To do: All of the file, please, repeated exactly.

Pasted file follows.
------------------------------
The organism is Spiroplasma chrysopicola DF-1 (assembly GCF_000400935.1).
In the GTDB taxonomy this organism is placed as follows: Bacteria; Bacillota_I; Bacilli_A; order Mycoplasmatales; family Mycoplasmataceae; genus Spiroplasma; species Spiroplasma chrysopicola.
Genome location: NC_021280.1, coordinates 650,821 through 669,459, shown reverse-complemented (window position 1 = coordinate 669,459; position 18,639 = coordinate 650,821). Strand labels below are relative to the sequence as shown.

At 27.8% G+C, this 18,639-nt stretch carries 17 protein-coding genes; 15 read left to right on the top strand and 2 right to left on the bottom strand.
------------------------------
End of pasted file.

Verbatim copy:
The organism is Spiroplasma chrysopicola DF-1 (assembly GCF_000400935.1).
In the GTDB taxonomy this organism is placed as follows: Bacteria; Bacillota_I; Bacilli_A; order Mycoplasmatales; family Mycoplasmataceae; genus Spiroplasma; species Spiroplasma chrysopicola.
Genome location: NC_021280.1, coordinates 650,821 through 669,459, shown reverse-complemented (window position 1 = coordinate 669,459; position 18,639 = coordinate 650,821). Strand labels below are relative to the sequence as shown.

At 27.8% G+C, this 18,639-nt stretch carries 17 protein-coding genes; 15 read left to right on the top strand and 2 right to left on the bottom strand.